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I have a superconducting system with tens of qubits, each of which can be tuned using DC flux.

One of the main tasks for coherent manipulation of the qubits is to find good idling frequencies and operating points for entangling gates. This effort is confounded by two-level systems (TLS), which cause rapid energy relaxation, and wreak general havok on coherent manipulation.

I spent a long time finding a good set of idling frequencies and operating points, all the while considering the locations of the TLS's, and then one day I came in the the lab and they had moved around! I had to start all over again.

I want to learn more about how and why TLS's move, and whether it's possible to maybe control the movement. As part of my research, I want to poll the community and see what other people's experience with this problem is like.

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    $\begingroup$ See this blog post from the Google AI research website (and the associated journal paper ) on exactly this issue. I'm going to email my group with a link to this Stack Exchange post and ask Dr. Klimov to respond. $\endgroup$ – DanielSank Sep 8 '18 at 5:43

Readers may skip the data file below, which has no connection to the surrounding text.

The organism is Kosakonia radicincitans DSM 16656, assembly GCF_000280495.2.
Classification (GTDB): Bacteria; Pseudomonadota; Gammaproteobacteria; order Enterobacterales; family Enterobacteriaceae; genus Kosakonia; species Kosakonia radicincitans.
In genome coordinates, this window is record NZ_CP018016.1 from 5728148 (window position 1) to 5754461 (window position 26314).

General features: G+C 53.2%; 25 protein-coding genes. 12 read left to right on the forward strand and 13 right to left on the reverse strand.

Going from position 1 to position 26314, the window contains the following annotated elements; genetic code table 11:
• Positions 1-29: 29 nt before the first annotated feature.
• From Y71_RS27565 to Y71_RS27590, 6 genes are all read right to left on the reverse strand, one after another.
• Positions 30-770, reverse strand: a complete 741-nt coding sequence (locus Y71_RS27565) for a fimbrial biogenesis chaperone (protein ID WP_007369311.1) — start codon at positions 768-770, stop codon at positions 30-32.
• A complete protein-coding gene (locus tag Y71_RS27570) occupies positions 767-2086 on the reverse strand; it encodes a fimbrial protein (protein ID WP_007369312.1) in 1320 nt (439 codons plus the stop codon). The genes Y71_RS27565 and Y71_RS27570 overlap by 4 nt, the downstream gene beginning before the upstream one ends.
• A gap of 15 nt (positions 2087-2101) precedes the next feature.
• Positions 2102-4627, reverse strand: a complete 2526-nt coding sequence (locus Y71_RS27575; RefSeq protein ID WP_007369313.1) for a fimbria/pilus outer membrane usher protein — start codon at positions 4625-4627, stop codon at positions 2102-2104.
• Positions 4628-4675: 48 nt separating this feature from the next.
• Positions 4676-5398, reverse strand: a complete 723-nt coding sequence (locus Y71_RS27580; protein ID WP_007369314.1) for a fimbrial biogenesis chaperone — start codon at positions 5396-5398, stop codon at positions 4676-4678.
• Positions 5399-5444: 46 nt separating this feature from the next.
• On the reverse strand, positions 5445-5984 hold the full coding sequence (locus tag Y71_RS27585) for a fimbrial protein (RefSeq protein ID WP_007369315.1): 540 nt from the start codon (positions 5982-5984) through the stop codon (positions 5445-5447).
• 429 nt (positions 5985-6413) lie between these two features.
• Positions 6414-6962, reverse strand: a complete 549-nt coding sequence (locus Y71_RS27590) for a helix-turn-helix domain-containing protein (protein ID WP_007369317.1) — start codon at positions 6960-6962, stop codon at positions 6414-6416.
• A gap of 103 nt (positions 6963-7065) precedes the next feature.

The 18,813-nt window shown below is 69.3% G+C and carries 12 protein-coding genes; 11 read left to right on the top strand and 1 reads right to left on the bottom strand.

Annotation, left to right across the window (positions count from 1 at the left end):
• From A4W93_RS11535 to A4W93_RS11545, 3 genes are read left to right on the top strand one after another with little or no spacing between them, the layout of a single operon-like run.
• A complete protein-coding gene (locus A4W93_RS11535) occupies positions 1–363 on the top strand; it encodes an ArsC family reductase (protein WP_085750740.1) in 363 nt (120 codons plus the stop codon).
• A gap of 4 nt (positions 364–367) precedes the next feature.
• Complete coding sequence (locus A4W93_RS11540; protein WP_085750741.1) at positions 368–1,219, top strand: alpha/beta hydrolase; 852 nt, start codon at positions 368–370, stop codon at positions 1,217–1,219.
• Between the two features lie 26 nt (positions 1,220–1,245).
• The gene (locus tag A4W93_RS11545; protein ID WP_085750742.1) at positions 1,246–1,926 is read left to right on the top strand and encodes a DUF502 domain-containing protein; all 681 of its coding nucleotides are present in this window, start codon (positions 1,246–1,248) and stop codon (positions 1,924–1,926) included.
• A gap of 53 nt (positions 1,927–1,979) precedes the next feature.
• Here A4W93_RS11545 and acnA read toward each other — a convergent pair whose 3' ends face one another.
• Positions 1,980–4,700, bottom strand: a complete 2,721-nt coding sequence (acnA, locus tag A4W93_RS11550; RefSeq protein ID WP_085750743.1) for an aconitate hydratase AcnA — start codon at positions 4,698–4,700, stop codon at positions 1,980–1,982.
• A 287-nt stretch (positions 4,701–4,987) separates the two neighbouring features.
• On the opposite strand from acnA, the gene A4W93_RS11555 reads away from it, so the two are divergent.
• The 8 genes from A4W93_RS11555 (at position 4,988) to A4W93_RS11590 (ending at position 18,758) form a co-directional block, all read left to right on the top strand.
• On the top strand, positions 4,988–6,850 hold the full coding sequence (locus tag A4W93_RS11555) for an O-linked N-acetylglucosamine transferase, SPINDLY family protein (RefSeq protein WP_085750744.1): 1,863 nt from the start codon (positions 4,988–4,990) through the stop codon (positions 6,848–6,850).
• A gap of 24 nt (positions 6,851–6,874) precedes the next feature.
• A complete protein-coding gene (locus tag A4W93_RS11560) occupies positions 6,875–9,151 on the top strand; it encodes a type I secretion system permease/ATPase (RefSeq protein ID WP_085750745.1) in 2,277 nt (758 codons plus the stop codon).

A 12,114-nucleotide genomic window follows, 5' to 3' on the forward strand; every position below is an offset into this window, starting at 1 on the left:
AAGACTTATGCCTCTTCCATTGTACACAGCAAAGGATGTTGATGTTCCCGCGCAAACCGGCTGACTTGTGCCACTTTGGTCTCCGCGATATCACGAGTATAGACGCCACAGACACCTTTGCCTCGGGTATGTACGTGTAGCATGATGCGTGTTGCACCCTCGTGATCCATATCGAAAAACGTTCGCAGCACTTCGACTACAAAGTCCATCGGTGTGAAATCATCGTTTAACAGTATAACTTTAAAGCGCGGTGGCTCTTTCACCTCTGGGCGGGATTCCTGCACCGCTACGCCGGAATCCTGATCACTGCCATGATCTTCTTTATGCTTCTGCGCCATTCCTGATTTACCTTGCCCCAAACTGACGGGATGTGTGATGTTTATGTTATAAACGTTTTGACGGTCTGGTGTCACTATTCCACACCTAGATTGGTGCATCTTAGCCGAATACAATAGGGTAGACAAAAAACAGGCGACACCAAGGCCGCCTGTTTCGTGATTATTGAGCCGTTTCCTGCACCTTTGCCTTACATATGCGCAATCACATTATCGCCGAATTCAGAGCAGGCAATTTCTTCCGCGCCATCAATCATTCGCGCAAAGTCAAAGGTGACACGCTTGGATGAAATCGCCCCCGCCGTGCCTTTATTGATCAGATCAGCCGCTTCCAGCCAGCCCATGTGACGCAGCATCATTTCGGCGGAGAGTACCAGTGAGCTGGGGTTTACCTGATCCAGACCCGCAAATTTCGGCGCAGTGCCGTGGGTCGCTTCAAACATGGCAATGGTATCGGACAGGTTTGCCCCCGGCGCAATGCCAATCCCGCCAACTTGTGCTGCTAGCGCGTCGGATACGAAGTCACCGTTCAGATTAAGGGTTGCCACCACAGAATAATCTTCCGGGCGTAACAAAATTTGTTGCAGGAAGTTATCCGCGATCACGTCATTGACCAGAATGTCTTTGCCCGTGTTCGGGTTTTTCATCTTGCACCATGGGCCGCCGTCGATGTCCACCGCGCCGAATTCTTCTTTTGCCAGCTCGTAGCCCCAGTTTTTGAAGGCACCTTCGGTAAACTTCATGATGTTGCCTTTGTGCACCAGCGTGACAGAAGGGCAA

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The resonance frequencies of TLS fluctuate due to their interaction with neighboring TLS, which occurs through electric dipole interaction or the local mechanical strain in the material. If a TLS at low energy (below kB*T) is involved, this one may change its state randomly due to thermal activation. The resulting change in local electric field or strain can detune also TLS at higher energy which are within the qubit tuning range. Here's a theory paper on that: https://arxiv.org/abs/1503.01637

This process is called 'spectral diffusion' and can probably only be avoided by improving circuit materials to reduce the TLS density (and thus interactions). But even without thermal processes, a TLS may be trapped in a long-living metastable potential well from which escape by tunneling could take hours, days, or even years.

TLS can be detuned in frequency by controlling the mechanical strain in the sample, see this paper which also discusses TLS interactions: https://www.nature.com/articles/ncomms7182

Here's a review article which summarizes decoherence effects from TLS on superconducting qubits and resonators: https://arxiv.org/abs/1705.01108

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